What’s Love Got to Do with It?


By: Destyn Land, M.Ed.

What’s Love Got to Do with It?

Last week I was on my way to the office listening to music on shuffle and heard the song, “What’s Love Got to Do with It?” by Tina Turner. As I listened to the song, I quickly remembered that Valentine’s Day is approaching, and soon our lives, and local stores will become infiltrated with hearts, cupids, and love songs. I started to think about how little we talk about love in professional settings, and how the word ‘love’ has almost become too taboo to use. When we think about our work lives, and the way that we engage with our colleagues, I imagine most of us (including me) would ask, “What’s love got to do with it?”

Author, Black feminist, and social activist bell hooks would argue, almost everything. In hooks’ book “All About Love” she deromanticizes love and talks about the importance of living our lives with a love ethic. Living with a love ethic means that we utilize all the “dimensions of love—“care, commitment, trust, responsibility, respect, and knowledge”—in our everyday lives.” As we have recently reflected on the life and legacy of Dr. Martin Luther King Jr and go into a season of celebrating Black History Month and Valentine’s Day; I believe there’s a lot of lessons and wisdom to explore on love that can transform our work culture.

In one of his speeches Dr. King said, “Love is creative and redemptive. Love builds up and unites; hate tears down and destroys. The aftermath of the ‘fight with fire’ method which you suggest is bitterness and chaos, the aftermath of the love method is reconciliation and creation of the beloved community.” The beloved community is a community where all people are seen and cared for. It is a place where the gifts, strengths, and assets of every person are valued, even when they look and show up differently from our own. If beloved community is the goal in our workplace, embracing hooks’ love ethic is one of the pathways we can take to get there.

When we embrace bell hooks’ love ethic in our everyday work life, we:

  • Acknowledge that we are people first. The role that we play within our business, or organization is only one dimension of who we are. Outside of our work some of us may be parents, friends, aunts, uncles, community members, or caretakers. The hats that we wear outside of work are just as important and valuable.
  • Center the marginalized, rather than the majority. When I was growing up every tough decision on the playground was solved with “MAJORITY RULES!” While there may be some moments and situations where “majority rules” makes sense; it can easily become a harmful practice and can marginalization/isolate individuals on your team. A love ethic causes us to pause and ask, “who does this situation impact the most?” and shifts us from equality to equity.
  • Create a sense of belonging on our team. When care is in partnership with trust and respect, we experience the feeling of being “known.” When a work environment embraces a love ethic your team will feel a sense of connection to the organization or company and will feel invited to bring their most authentic selves, and their strengths to the workplace.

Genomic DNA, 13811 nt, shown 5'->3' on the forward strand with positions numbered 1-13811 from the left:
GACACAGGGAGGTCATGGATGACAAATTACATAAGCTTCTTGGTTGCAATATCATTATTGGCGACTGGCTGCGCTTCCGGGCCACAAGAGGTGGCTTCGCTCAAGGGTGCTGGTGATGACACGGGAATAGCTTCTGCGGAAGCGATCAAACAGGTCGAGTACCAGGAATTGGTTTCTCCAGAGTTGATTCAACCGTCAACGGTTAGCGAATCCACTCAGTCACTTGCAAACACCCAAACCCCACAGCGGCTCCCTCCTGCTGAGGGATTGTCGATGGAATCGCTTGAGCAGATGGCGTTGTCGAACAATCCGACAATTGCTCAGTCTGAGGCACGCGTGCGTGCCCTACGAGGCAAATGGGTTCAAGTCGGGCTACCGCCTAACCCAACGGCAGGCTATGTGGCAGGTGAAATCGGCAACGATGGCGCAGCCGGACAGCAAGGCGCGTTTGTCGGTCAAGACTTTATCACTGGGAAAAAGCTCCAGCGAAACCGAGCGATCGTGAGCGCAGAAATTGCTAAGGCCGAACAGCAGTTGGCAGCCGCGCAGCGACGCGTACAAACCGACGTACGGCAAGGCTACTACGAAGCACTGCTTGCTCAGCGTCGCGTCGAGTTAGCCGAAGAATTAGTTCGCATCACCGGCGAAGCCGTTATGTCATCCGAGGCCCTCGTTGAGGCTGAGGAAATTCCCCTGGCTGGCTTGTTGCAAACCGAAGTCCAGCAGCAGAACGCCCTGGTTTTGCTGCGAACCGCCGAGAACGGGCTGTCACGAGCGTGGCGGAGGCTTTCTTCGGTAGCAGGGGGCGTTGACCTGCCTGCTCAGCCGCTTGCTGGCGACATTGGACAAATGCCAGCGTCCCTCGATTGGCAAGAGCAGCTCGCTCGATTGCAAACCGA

A love ethic in practice can come with so many benefits! It will lead to employees feeling valued and respected which then helps retain them, it increases collaboration, and helps build team morale. I acknowledge that these concepts can feel big and theoretically, so let’s talk about how to shift these concepts from theory to practice.

Here’s 3 ways to embrace a love ethic in your workplace:

  1. Start your meetings off with a check-in question.
    • Peter Block (author, consultant, and speaker focused on community building), talks about the importance of “Connection before Content.” I once had a supervisor, Dr. Fernando Rodriguez who would always start off meetings asking the question, “how are you doing, really?” Although I was thrown off by the ‘really’ at first, it became an invitation to bring my authentic self to the workplace. These questions can range from sharing a high or low from the week, or a get-to-know you question.
  2. Normalize accountability
    • For there to truly be an environment of care, commitment, trust, responsibility, respect, and knowledge” there must be accountability. Although accountability is not one of those words that makes us feel good on the inside, accountability can be an act of love. We cannot claim to be a beloved community, or workplace guided by a love ethic when people are not held responsible for their actions that hurt or harm others. One way we can normalize accountability is by making feedback a regular and comfortable practice in our workplace.
  3. Make DEI (Diversity, Equity, and Inclusion) a priority.
    • Whether it’s organizing a team training, creating affinity spaces, or starting an anti-racism book club, equity and inclusion must be a priority in every dimension of our work. I can remember a time when a lot of diversity efforts were centered around the promotion of the thought that we are “more alike than different,” when truly diversity-embodied is the ability to recognize that even if we have the same experiences, because we have different identities, we experience these experiences differently. This also means that every one of our colleagues and team members have diverse needs, and we cannot have one-size-fits-all methods within the workplace. Centering our work in love means thinking about how we can create our workplace an environment where everyone can “be free, live fully, and be well” -bell hooks.

 

Happy Black History Month and Happy Valentine’s Day!

 

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